Survey the space. Is the bathroom gross? Is your laundry out? Don’t lose track of the forest for the trees.
Make sure that you’ve set as many chairs as needed. This will help you easily set places later without putting too much thought into it, and alert you early if you’re short on space.
Set out your table textiles, placemats or chargers. This further defines the space so that later, if you’re rushed, your friends can help put together the finishing touches.
Decide how you want to serve. If you’re keeping the food on the table, set out the serving bowls and plates ahead of time to make sure you have room for everything. (Don’t forget the serving spoons!)
Add flowers or candles along the central spine of your table. Where you can, it helps to keep things low so that guests can talk across the table, but adding points of height, particularly with a few tall candles, keeps things balanced and light.
prep: pulling it together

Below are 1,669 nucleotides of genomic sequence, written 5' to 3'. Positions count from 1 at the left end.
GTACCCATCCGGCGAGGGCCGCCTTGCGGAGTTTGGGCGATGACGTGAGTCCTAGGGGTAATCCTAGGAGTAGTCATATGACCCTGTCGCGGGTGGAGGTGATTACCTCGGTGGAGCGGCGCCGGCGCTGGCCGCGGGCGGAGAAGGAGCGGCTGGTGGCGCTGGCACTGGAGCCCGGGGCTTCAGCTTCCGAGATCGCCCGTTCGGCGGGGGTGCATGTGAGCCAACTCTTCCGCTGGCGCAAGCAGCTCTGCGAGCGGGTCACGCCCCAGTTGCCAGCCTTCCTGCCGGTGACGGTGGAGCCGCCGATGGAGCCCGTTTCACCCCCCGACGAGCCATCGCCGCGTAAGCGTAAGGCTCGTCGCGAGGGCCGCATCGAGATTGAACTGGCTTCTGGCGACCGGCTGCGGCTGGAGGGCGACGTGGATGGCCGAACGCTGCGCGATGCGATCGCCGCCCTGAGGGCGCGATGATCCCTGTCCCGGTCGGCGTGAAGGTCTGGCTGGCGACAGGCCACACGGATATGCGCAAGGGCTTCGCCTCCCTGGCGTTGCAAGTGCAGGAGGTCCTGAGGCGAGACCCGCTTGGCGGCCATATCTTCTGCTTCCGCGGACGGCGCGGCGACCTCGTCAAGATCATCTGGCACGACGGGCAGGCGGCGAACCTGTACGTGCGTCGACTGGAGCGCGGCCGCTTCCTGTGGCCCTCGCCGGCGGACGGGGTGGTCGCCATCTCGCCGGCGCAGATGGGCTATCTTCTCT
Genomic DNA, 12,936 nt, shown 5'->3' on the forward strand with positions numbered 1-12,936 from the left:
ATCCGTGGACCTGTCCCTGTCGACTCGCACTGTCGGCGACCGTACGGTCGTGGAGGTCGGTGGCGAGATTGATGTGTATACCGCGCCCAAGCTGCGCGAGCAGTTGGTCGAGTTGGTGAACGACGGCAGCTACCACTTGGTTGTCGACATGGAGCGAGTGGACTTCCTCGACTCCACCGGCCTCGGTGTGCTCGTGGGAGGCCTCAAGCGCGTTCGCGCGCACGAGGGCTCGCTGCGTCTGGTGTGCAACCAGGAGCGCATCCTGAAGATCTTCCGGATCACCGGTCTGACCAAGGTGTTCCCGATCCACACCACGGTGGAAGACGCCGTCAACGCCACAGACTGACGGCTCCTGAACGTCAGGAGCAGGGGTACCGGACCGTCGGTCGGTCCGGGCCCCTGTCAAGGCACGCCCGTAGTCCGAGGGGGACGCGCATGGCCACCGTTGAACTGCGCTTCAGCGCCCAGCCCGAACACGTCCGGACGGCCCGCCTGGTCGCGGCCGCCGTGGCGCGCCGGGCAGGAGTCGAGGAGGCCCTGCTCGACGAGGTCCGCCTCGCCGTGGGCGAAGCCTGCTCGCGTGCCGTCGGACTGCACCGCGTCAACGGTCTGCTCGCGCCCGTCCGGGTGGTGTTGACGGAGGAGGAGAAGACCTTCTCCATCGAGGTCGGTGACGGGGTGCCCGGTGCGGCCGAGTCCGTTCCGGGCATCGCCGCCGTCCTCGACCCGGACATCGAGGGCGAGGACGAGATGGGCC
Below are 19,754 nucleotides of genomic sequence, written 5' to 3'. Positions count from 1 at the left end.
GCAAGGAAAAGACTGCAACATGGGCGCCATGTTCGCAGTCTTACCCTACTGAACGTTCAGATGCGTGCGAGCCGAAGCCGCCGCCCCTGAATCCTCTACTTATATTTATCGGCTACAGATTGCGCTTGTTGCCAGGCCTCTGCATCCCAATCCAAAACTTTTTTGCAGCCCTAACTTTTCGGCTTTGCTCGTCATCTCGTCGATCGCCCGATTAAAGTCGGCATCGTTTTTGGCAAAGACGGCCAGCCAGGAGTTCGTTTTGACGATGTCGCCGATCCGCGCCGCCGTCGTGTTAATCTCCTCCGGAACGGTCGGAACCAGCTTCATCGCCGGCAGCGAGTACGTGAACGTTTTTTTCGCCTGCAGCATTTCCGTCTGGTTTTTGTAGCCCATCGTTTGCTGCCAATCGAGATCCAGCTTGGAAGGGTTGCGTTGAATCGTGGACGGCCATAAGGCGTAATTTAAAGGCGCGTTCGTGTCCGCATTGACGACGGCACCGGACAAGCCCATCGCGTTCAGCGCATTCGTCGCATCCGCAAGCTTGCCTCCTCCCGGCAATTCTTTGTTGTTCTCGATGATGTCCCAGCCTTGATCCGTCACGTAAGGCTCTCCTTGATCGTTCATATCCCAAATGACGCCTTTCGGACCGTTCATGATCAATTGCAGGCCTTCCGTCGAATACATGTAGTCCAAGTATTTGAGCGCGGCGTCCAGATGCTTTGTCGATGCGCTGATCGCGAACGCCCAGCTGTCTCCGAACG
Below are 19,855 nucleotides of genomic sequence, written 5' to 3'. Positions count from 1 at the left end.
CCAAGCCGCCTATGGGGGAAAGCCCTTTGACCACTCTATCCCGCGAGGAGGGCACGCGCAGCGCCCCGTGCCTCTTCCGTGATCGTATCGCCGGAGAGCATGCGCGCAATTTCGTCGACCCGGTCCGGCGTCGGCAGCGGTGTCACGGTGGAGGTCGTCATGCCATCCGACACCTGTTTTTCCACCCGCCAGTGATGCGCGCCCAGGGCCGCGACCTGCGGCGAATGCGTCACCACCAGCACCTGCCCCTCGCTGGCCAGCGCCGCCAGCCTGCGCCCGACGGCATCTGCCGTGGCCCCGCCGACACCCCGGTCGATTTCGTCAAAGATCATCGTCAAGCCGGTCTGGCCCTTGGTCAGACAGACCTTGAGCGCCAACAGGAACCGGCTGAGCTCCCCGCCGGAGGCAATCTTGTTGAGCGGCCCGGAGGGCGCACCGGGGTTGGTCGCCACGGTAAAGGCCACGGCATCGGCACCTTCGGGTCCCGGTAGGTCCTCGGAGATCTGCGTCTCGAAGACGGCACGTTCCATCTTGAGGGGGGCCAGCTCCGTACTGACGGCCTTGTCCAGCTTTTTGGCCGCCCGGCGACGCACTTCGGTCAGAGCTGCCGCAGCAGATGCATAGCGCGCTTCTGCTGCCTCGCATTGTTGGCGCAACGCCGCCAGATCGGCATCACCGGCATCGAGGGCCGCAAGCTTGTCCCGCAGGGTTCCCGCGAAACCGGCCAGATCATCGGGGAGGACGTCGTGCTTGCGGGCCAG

As I’ve said before, don’t be shy about asking guests for help. It can be a great ice-breaker for guests who don’t know each other to lay out plates and silverware together (and, if you’re a sociopath, a good opportunity to test their etiquette knowledge… FORK-PLATE-KNIFE-SPOON!)
Another good opportunity for helpful friends is candle lighting – as long as they’re set where you like it’s easy to stay hands off and keep hungry busy.
prep: let loose
Just because there are rules doesn’t mean you should follow them. The best dinner parties put people first - if you’re rushed or stressed, grab a glass of wine and remember why you’re here.
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Cover image: Chelsea Hansford and Daniel Corrigan of Simon Miller set the table for a dinner at home. image: t magazine